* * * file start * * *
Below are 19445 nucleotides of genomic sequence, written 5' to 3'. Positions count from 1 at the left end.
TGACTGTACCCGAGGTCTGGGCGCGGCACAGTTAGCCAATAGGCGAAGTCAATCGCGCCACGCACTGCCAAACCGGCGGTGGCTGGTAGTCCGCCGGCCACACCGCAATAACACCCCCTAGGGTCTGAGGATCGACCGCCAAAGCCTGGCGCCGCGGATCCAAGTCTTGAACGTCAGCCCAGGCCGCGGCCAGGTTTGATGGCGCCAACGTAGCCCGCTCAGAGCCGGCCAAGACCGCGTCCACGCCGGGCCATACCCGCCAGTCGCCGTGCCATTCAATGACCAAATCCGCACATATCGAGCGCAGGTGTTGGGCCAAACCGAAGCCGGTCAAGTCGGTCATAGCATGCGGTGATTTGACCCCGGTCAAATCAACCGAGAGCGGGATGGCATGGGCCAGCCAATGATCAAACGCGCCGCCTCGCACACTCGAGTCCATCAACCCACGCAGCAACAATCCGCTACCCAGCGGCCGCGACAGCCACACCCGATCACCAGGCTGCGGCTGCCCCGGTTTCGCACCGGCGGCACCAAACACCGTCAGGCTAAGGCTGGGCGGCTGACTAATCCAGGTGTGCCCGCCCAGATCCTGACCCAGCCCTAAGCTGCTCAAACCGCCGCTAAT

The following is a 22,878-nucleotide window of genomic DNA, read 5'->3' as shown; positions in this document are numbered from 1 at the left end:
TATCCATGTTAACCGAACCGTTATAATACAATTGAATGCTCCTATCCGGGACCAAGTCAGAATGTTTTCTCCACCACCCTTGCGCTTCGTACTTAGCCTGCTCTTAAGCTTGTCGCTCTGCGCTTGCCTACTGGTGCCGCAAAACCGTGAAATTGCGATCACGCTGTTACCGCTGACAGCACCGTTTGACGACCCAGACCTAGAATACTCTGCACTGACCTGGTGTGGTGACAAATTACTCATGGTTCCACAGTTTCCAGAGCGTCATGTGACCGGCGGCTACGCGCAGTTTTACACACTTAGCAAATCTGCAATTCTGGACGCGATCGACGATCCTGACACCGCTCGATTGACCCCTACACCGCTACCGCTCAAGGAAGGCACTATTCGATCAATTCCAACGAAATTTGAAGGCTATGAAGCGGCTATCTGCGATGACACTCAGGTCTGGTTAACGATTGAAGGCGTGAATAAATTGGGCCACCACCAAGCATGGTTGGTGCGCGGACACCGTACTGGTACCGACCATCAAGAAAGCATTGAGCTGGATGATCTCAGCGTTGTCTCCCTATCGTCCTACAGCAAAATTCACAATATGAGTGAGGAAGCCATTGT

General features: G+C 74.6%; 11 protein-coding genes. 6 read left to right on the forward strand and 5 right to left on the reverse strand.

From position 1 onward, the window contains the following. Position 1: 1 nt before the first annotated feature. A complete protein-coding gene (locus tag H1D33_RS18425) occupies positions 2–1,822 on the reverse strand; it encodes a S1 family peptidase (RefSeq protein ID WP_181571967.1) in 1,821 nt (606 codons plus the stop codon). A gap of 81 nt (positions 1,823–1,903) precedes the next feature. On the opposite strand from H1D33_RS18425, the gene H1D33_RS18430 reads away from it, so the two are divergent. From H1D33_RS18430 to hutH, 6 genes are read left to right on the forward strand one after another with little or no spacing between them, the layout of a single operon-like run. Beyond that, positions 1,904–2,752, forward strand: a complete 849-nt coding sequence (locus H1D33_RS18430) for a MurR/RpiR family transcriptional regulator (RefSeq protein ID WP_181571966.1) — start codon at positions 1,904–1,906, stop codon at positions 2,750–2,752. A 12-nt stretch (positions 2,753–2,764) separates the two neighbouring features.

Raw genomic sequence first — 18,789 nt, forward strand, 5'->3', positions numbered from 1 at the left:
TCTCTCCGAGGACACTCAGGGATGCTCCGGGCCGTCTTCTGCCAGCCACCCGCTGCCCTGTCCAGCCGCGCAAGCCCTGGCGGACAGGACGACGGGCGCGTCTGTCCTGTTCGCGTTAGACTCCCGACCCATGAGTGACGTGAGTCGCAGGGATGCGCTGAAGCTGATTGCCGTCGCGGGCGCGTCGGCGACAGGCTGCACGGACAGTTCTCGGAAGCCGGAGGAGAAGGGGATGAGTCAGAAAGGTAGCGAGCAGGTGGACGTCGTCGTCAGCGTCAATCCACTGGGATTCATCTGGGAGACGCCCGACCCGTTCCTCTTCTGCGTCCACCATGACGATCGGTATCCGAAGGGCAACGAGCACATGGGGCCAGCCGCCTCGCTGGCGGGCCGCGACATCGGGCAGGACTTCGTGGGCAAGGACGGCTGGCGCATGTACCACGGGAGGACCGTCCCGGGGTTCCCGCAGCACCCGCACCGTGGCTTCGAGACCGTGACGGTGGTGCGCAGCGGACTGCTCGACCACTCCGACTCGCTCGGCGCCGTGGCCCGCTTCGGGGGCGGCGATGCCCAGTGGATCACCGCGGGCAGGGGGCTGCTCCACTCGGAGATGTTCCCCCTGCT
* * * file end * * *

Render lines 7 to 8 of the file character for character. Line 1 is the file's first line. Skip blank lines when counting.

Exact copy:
Raw genomic sequence first — 18,789 nt, forward strand, 5'->3', positions numbered from 1 at the left:
TCTCTCCGAGGACACTCAGGGATGCTCCGGGCCGTCTTCTGCCAGCCACCCGCTGCCCTGTCCAGCCGCGCAAGCCCTGGCGGACAGGACGACGGGCGCGTCTGTCCTGTTCGCGTTAGACTCCCGACCCATGAGTGACGTGAGTCGCAGGGATGCGCTGAAGCTGATTGCCGTCGCGGGCGCGTCGGCGACAGGCTGCACGGACAGTTCTCGGAAGCCGGAGGAGAAGGGGATGAGTCAGAAAGGTAGCGAGCAGGTGGACGTCGTCGTCAGCGTCAATCCACTGGGATTCATCTGGGAGACGCCCGACCCGTTCCTCTTCTGCGTCCACCATGACGATCGGTATCCGAAGGGCAACGAGCACATGGGGCCAGCCGCCTCGCTGGCGGGCCGCGACATCGGGCAGGACTTCGTGGGCAAGGACGGCTGGCGCATGTACCACGGGAGGACCGTCCCGGGGTTCCCGCAGCACCCGCACCGTGGCTTCGAGACCGTGACGGTGGTGCGCAGCGGACTGCTCGACCACTCCGACTCGCTCGGCGCCGTGGCCCGCTTCGGGGGCGGCGATGCCCAGTGGATCACCGCGGGCAGGGGGCTGCTCCACTCGGAGATGTTCCCCCTGCT